The National Oceanic and Atmospheric Administration (NOAA) on July 27 will begin monitoring the weather from space.

NOAA plans to launch the Deep Space Climate Observatory (DSCOVR), a satellite equipped with a Faraday Cup plasma sensor and a magnetometer that measures the severity of space weather storms. This satellite will collect more accurate data than previous technology has offered on space weather.

According to a recent news release from the U.S. Department of Commerce website, DSCOVR will be able to inform forecasters of geomagnetic storm warnings that could affect Earth. The satellite’s Faraday Cup plasma sensor measures the speed, density, and temperature of solar wind, while its magnetometer gauges the strength and direction of the solar wind magnetic field.

DSCOVR, NOAA’s first space weather satellite, will offer improved measurements and higher quality data that will alert weather experts of space storms approaching Earth. Although the sun is 93 million miles away, its weather activity can affect technological operations on Earth.

“Severe space weather can disrupt power grids, marine and aviation navigation, satellite operations, GPS systems and communication technologies,” said Tom Berger, director of NOAA’s Space Weather Prediction Center. “DSCOVR will allow us to deliver more timely, accurate, and actionable geomagnetic storm warnings, giving people time to prevent damage and disruption of important technological systems.”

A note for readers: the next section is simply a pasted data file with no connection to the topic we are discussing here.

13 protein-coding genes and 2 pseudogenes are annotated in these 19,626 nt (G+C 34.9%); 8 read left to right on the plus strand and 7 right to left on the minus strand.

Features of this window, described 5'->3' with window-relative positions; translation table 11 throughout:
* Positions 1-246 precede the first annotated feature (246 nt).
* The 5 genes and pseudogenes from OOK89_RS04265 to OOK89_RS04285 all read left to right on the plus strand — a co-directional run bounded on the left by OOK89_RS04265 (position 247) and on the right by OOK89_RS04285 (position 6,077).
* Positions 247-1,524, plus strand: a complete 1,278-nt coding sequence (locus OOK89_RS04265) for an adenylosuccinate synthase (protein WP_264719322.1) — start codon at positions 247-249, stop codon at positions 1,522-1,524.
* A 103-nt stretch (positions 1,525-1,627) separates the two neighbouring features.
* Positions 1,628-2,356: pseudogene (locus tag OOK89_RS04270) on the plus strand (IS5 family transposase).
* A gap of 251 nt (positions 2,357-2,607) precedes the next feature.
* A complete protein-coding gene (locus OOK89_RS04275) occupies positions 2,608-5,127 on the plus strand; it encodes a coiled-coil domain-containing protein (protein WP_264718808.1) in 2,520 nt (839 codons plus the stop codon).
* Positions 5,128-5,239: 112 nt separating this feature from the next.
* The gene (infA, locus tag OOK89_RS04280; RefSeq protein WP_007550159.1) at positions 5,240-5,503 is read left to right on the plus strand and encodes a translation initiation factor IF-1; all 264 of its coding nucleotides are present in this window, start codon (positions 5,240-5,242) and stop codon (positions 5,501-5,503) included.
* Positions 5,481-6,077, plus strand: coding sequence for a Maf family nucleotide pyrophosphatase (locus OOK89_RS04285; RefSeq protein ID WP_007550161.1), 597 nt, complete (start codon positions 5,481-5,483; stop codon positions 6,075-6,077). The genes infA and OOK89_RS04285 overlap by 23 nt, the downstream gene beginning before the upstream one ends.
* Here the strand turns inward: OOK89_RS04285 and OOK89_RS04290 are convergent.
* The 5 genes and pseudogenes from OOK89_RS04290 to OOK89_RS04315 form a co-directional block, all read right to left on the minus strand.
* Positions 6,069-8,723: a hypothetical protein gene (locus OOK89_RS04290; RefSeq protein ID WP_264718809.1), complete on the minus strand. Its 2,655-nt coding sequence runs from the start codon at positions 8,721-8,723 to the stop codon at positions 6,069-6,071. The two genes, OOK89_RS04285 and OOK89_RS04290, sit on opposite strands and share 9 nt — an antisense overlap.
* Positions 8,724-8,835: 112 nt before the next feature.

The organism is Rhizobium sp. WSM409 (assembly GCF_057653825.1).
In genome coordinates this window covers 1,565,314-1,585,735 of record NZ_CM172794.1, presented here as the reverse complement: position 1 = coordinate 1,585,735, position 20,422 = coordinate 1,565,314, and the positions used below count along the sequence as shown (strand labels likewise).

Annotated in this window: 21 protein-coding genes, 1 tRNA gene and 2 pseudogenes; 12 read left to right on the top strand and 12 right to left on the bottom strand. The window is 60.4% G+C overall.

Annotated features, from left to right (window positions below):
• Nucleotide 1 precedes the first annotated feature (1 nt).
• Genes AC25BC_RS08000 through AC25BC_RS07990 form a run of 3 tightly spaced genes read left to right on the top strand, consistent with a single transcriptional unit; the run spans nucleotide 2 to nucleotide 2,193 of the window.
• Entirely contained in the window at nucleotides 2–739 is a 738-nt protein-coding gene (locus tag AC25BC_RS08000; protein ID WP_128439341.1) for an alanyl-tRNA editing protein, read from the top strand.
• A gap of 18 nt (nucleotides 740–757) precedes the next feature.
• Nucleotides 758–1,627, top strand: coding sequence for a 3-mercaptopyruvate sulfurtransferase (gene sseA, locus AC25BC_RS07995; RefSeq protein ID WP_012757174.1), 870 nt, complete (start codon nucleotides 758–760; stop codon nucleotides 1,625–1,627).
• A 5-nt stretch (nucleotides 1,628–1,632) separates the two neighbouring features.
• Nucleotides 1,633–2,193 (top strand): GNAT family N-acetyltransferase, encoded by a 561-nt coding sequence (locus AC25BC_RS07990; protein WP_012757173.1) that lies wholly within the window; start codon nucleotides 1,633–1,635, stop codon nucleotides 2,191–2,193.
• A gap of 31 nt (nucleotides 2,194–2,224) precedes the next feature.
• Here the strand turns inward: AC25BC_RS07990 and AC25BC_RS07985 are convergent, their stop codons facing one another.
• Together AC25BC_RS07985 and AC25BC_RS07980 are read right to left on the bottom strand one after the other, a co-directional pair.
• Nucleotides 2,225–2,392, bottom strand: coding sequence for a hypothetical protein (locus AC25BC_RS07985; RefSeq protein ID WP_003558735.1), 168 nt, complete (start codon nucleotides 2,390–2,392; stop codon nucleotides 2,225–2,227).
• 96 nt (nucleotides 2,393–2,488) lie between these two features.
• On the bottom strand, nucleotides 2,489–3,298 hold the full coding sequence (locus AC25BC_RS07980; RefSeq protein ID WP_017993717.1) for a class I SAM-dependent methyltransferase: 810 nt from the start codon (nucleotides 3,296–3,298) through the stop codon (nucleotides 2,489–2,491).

DSCOVR’s data will allow forecasters to know up to an hour before a surge of particles created by solar storms hit Earth. Members of the public will be able to view this data as it is released online. The 47,000 people who subscribe to the Space Weather Prediction Center (SWPC) listserv will receive DSCOVR’s data and forecasts over email.

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Eleanor Lamb
Eleanor Lamb
Eleanor Lamb is a Staff Reporter for MeriTalk covering Big Data, FITARA, Homeland Security, Education, Workforce Issues, and Civilian Agencies.